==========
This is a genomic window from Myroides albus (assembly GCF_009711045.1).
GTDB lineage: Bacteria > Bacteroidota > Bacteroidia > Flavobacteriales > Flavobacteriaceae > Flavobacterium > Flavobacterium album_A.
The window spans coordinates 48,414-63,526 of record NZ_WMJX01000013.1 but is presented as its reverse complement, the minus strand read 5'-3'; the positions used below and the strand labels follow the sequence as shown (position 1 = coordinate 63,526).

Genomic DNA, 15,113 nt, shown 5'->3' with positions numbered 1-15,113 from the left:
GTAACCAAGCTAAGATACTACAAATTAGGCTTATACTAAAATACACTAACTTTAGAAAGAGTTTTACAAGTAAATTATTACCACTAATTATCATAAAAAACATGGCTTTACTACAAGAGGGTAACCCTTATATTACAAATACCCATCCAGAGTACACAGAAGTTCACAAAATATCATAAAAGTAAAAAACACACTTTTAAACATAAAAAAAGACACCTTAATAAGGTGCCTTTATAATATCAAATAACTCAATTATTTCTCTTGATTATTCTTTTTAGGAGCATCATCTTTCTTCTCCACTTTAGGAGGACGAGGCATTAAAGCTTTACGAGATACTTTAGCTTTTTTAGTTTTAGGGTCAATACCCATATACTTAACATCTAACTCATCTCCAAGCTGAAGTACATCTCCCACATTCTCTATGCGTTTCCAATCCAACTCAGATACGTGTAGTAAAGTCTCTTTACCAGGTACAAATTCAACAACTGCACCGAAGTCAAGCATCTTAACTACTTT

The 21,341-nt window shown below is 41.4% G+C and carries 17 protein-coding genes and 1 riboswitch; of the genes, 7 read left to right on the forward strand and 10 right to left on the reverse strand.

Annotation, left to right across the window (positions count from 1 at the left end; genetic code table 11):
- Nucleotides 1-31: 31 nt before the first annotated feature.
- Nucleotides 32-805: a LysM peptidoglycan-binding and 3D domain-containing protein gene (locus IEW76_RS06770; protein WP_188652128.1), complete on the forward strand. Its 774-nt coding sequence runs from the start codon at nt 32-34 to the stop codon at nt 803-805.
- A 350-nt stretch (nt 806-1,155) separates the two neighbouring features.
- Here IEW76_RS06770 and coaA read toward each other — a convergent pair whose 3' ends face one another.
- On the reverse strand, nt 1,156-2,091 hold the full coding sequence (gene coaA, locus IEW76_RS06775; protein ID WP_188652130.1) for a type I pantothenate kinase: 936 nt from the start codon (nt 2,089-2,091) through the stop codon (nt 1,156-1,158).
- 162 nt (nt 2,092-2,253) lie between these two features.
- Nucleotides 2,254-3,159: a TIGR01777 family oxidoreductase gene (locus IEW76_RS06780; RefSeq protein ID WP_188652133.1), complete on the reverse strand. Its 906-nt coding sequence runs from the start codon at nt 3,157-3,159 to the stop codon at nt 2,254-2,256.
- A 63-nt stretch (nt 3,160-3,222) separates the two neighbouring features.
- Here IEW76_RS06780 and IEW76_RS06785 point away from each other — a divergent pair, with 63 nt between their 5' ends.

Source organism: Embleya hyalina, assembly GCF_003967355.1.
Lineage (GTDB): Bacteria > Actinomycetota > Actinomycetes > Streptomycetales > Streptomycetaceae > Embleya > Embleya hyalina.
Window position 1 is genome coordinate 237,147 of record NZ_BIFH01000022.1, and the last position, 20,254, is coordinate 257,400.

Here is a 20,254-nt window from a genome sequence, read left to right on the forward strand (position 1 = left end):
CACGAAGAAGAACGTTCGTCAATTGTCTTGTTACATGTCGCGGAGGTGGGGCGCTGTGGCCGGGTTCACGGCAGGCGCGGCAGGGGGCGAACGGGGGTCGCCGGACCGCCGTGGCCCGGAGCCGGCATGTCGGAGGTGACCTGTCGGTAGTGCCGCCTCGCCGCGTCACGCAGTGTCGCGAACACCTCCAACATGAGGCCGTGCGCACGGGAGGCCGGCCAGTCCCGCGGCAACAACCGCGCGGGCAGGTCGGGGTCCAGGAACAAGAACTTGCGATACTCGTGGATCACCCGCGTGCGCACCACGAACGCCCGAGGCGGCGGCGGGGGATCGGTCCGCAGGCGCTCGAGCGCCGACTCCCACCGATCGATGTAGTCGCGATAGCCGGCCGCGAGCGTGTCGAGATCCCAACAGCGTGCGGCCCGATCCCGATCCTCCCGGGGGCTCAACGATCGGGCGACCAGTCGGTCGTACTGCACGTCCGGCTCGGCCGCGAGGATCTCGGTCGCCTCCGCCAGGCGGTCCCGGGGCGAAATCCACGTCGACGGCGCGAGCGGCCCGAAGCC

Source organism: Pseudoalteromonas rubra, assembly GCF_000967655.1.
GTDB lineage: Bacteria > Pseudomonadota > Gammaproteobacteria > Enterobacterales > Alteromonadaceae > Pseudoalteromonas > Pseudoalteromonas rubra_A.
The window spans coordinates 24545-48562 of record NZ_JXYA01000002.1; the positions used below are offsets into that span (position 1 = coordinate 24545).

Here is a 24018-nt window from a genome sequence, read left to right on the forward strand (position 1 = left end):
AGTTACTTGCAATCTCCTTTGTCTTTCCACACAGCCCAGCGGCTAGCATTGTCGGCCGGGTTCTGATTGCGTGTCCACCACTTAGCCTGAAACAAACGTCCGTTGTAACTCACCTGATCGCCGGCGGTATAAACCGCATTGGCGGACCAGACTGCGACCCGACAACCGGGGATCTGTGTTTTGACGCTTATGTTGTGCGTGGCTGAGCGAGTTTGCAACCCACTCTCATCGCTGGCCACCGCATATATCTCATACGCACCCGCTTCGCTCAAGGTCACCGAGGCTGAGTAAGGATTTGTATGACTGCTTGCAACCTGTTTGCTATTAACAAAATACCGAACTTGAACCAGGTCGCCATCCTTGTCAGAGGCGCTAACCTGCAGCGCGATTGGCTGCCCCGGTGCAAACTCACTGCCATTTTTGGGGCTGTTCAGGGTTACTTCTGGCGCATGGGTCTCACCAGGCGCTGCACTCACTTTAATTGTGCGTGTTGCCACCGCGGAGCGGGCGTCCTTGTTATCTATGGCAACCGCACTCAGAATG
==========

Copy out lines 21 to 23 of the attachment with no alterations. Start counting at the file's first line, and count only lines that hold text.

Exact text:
CACGAAGAAGAACGTTCGTCAATTGTCTTGTTACATGTCGCGGAGGTGGGGCGCTGTGGCCGGGTTCACGGCAGGCGCGGCAGGGGGCGAACGGGGGTCGCCGGACCGCCGTGGCCCGGAGCCGGCATGTCGGAGGTGACCTGTCGGTAGTGCCGCCTCGCCGCGTCACGCAGTGTCGCGAACACCTCCAACATGAGGCCGTGCGCACGGGAGGCCGGCCAGTCCCGCGGCAACAACCGCGCGGGCAGGTCGGGGTCCAGGAACAAGAACTTGCGATACTCGTGGATCACCCGCGTGCGCACCACGAACGCCCGAGGCGGCGGCGGGGGATCGGTCCGCAGGCGCTCGAGCGCCGACTCCCACCGATCGATGTAGTCGCGATAGCCGGCCGCGAGCGTGTCGAGATCCCAACAGCGTGCGGCCCGATCCCGATCCTCCCGGGGGCTCAACGATCGGGCGACCAGTCGGTCGTACTGCACGTCCGGCTCGGCCGCGAGGATCTCGGTCGCCTCCGCCAGGCGGTCCCGGGGCGAAATCCACGTCGACGGCGCGAGCGGCCCGAAGCC

Source organism: Pseudoalteromonas rubra, assembly GCF_000967655.1.
GTDB lineage: Bacteria > Pseudomonadota > Gammaproteobacteria > Enterobacterales > Alteromonadaceae > Pseudoalteromonas > Pseudoalteromonas rubra_A.